On Tuesday, February 28, it was widely reported that the basketball team of Houston’s Robert M. Beren Academy had “forfeited” its place in the semi-finals of the tournament conducted by the Texas Association of Private and Parochial Schools (TAPPS) because it would not play on Friday night and Saturday. But a headline in Friday’s New York Times read: “In Reversal, a Jewish School Gets to Play.”
This is the story of what happened during those three days.
Beren is one of a few Modern Orthodox Jewish high-schools in Texas. Its male graduates customarily spend the year after graduation attending yeshivot in Israel. And it had a superb basketball team this year – good enough to make it through the preliminary rounds in the TAPPS annual basketball tournament. Those victories qualified it, along with three other Texas teams in a field of 32, for the final four – the select teams that compete in a final set of matches and then in the final game for the statewide championship.
And there came the rub. The games to be played by the final four were scheduled by TAPPS to be held on the night of Friday, March 2, and during the day on Saturday, March 3. The Beren administration and its basketball coach had successfully arranged with other opponents in the TAPPS league to reschedule matches that had initially been scheduled for Shabbat. The TAPPS bylaws and rules authorized rescheduling by mutual agreement. Beren’s potential opponent in the scheduled semi-final game, the Dallas Covenant Christian School, agreed it would compete early on Friday afternoon rather than in the evening to accommodate the Sabbath observance of the Beren team.
But when the agreement was presented by Beren to the TAPPS administration – and particularly to Edd Burleson, the founder and director of TAPPS – Beren received a jolting “no.” In an e-mail dated February 27 – the Monday before the scheduled Friday semifinal game – Burleson not only said that “the TAPPS Executive Board has voted to deny your appeal to reschedule certain games in the State Basketball Tournament on March 2 & 3, 2012,” but went on to castigate Beren for having participated in the early rounds of the tournament.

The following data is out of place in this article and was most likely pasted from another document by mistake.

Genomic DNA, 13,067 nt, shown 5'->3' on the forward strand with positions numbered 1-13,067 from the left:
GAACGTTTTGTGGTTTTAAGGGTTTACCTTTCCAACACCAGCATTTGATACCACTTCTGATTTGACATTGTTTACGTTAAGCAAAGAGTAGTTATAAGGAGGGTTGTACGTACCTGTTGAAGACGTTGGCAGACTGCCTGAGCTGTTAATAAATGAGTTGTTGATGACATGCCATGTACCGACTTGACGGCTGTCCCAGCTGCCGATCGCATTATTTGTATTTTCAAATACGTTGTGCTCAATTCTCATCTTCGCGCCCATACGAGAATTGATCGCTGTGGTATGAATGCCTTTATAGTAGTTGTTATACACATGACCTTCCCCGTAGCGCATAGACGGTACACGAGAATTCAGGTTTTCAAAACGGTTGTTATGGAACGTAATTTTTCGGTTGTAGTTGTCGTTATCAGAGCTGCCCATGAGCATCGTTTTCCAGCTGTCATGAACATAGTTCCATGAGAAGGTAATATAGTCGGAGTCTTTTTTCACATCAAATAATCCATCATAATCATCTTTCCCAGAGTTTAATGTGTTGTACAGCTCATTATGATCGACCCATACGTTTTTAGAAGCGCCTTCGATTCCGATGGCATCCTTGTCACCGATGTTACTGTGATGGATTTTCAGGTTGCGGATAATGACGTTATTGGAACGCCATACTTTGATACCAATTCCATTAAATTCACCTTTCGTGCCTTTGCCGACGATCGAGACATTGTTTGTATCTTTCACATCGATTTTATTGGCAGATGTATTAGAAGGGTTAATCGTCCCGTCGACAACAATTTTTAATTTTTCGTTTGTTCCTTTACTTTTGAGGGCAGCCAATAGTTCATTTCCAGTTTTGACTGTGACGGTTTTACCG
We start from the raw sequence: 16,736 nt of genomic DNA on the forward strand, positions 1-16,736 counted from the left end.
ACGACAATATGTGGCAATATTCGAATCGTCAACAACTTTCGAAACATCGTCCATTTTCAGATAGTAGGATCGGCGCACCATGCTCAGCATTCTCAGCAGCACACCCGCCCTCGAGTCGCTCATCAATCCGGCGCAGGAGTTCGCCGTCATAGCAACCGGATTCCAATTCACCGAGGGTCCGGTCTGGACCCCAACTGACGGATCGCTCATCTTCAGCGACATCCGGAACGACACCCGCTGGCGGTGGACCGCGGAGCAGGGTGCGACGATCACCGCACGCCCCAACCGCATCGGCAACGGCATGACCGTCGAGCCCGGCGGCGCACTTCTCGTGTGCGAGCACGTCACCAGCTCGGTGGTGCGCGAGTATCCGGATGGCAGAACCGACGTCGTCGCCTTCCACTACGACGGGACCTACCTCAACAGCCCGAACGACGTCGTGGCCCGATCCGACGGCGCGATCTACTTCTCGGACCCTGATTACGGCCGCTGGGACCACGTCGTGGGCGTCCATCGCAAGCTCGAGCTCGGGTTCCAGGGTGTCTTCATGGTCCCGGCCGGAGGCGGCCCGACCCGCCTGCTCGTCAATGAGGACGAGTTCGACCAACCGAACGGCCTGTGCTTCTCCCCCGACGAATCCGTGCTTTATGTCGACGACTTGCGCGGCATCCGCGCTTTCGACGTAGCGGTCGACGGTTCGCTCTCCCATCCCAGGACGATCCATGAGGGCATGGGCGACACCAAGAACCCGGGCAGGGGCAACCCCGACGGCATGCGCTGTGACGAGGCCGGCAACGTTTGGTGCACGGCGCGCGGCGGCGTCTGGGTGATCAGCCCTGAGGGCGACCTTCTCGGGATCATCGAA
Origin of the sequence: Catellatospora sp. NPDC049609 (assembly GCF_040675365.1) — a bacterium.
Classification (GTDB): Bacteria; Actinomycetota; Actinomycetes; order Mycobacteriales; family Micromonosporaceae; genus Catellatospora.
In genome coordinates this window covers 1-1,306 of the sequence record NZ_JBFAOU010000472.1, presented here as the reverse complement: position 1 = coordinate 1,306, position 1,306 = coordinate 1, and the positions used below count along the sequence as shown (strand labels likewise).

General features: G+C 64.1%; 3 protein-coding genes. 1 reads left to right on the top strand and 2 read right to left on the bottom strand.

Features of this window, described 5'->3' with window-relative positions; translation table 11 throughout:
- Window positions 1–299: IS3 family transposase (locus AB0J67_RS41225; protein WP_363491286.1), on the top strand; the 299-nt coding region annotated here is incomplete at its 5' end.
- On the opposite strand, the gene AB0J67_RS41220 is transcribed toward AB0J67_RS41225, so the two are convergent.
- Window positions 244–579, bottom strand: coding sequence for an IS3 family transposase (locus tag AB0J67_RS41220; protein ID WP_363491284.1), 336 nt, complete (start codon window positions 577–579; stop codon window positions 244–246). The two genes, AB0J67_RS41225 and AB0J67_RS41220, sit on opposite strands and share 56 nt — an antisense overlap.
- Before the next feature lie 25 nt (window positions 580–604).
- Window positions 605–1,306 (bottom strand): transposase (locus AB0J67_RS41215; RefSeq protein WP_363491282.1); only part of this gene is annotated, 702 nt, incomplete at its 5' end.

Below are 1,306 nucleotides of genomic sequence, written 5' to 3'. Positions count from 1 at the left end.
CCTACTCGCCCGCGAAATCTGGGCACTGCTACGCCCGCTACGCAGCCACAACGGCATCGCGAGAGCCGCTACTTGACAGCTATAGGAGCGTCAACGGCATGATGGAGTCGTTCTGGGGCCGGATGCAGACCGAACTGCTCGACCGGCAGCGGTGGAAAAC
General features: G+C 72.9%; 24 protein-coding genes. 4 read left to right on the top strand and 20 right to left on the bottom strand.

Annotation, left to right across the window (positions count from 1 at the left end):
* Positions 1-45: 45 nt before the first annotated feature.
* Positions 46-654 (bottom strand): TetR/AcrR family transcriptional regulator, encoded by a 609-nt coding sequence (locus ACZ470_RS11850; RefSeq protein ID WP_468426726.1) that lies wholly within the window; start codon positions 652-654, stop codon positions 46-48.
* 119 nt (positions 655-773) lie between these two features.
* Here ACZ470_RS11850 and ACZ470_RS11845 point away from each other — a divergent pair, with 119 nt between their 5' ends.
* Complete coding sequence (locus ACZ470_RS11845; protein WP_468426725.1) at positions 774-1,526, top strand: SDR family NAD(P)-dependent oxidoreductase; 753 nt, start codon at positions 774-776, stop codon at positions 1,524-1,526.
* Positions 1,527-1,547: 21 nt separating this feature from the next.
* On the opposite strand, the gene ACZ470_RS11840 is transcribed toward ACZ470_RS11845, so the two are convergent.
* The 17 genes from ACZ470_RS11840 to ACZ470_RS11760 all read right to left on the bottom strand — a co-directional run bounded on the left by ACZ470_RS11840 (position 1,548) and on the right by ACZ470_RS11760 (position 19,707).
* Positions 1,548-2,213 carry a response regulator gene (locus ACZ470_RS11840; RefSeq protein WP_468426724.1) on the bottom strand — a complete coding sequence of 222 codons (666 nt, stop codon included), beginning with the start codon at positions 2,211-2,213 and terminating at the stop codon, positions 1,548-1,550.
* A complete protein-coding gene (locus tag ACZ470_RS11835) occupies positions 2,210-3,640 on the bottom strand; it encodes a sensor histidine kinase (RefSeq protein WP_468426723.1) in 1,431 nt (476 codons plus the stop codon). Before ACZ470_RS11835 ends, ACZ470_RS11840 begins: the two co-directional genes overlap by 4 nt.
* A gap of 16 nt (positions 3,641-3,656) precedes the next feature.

According to Burleson, Section 138(c)(3)e of the interminable and dense TAPPS Rules permitted only teams that would certify that they would play in the playoff games “as scheduled” to play in the earlier rounds. TAPPS declared that Beren had forfeited its place in the semifinals and assigned the team it had defeated by 27 points to Beren’s place in the final four.
There seemed to be no time in which to reverse this outrageous decision. The following day’s media accounts, including The New York Times in a featured full-length account, treated Beren’s exclusion from the TAPPS semi-finals as a fait accompli – much as it might report after-the-fact on an execution.
Beren enlisted Texas senator John Cronyn, Houston mayor Annise Parker, and other notable public figures in an effort to pressure Burleson to change what seemed, to most sensible observers, a foolish decision that smacked of religious bigotry. The TAPPS rules and bylaws declare proudly, in light of its normative Christian origin, that no game in any athletic competition run by TAPPS may be played on Sunday. Sabbath observance on any day other than Sunday was given no respect, even though TAPPS had admitted Jewish day schools and a Seventh-Day Adventist Academy located in Arlington, Texas.
The Seventh-Day Adventist school had been denied three requests for rescheduling of its basketball games. A semifinal soccer match in which it was a participant was rescheduled because all final four teams made the request, but the TAPPS administration decided it would never again make a similar rescheduling adjustment for religious accommodation.
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I was called about this case on Monday night by Etan Mirwis, father of the Beren team captain. My daughter and law partner Alyza – who was a full-time colleague in this battle – also was contacted on Tuesday by two individuals who had worked around the clock in a remarkably similar 2009 successful effort to reverse a discriminatory decision by the National High School Mock Trial Association to exclude the Mock Trial Team of Boston’s Maimonides School from a final round in Atlanta because Maimonides would not compete on Shabbat. These volunteers on our team are Daniel Edelman (a lawyer who was a classmate of Alyza’s at Princeton) and Jeff Kosowsky (a parent of the 2009 Maimonides Mock Trial team captain). They spent many hours providing advice, assistance, and encouragement over the following three days.
Given the very brief window before the semifinal game on Friday, it seemed that only a prompt court action could provide relief. The concluding round was to be played in the Dallas area, and any lawsuit would probably have to be filed in that city. I remembered a good friend and colleague in the formidable 1960 Harvard Law School class (which boasted such stars as Supreme Court Justice Antonin Scalia, the late former Chief Judge Richard Arnold of the U.S. Court of Appeals for the Eighth Circuit, presidential candidate Michael Dukakis, deputy attorneys general William Ruckelshaus and Phillip Heymann, senator Paul Sarbanes, Watergate prosecutor Earl Silbert, and many noted law professors).Nathan Lewin
About the Author: Nathan Lewin, a former president of the Greater Washington Jewish Community Relations Council, has argued 28 cases in the Supreme Court of the United States and is an adjunct lecturer at Columbia Law School where he teaches “Religious Minorities in Supreme Court Litigation.”
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